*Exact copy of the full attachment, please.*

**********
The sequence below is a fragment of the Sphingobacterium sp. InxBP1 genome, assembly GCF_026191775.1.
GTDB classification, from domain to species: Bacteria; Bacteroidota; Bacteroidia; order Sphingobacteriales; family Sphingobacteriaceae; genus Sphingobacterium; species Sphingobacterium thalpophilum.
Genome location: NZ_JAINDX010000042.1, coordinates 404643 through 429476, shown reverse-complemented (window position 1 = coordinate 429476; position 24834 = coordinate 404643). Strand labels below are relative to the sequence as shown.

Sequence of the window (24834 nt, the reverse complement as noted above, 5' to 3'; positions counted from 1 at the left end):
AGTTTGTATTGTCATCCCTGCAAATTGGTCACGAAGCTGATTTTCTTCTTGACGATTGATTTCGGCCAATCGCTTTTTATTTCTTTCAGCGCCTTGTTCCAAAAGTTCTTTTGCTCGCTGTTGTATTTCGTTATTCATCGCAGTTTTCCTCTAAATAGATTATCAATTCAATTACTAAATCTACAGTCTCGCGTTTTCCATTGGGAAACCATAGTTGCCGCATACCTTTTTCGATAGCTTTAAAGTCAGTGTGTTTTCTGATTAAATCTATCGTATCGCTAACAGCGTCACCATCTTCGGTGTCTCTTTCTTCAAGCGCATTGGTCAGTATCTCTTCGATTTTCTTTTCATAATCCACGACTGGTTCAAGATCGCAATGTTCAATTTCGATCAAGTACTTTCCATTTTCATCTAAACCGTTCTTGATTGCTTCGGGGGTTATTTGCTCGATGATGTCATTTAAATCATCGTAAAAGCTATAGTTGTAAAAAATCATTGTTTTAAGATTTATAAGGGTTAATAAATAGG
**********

The sequence below is a fragment of the Sphingobacterium sp. InxBP1 genome, assembly GCF_026191775.1.
GTDB classification, from domain to species: Bacteria; Bacteroidota; Bacteroidia; order Sphingobacteriales; family Sphingobacteriaceae; genus Sphingobacterium; species Sphingobacterium thalpophilum.
Genome location: NZ_JAINDX010000042.1, coordinates 404643 through 429476, shown reverse-complemented (window position 1 = coordinate 429476; position 24834 = coordinate 404643). Strand labels below are relative to the sequence as shown.

Sequence of the window (24834 nt, the reverse complement as noted above, 5' to 3'; positions counted from 1 at the left end):
AGTTTGTATTGTCATCCCTGCAAATTGGTCACGAAGCTGATTTTCTTCTTGACGATTGATTTCGGCCAATCGCTTTTTATTTCTTTCAGCGCCTTGTTCCAAAAGTTCTTTTGCTCGCTGTTGTATTTCGTTATTCATCGCAGTTTTCCTCTAAATAGATTATCAATTCAATTACTAAATCTACAGTCTCGCGTTTTCCATTGGGAAACCATAGTTGCCGCATACCTTTTTCGATAGCTTTAAAGTCAGTGTGTTTTCTGATTAAATCTATCGTATCGCTAACAGCGTCACCATCTTCGGTGTCTCTTTCTTCAAGCGCATTGGTCAGTATCTCTTCGATTTTCTTTTCATAATCCACGACTGGTTCAAGATCGCAATGTTCAATTTCGATCAAGTACTTTCCATTTTCATCTAAACCGTTCTTGATTGCTTCGGGGGTTATTTGCTCGATGATGTCATTTAAATCATCGTAAAAGCTATAGTTGTAAAAAATCATTGTTTTAAGATTTATAAGGGTTAATAAATAGG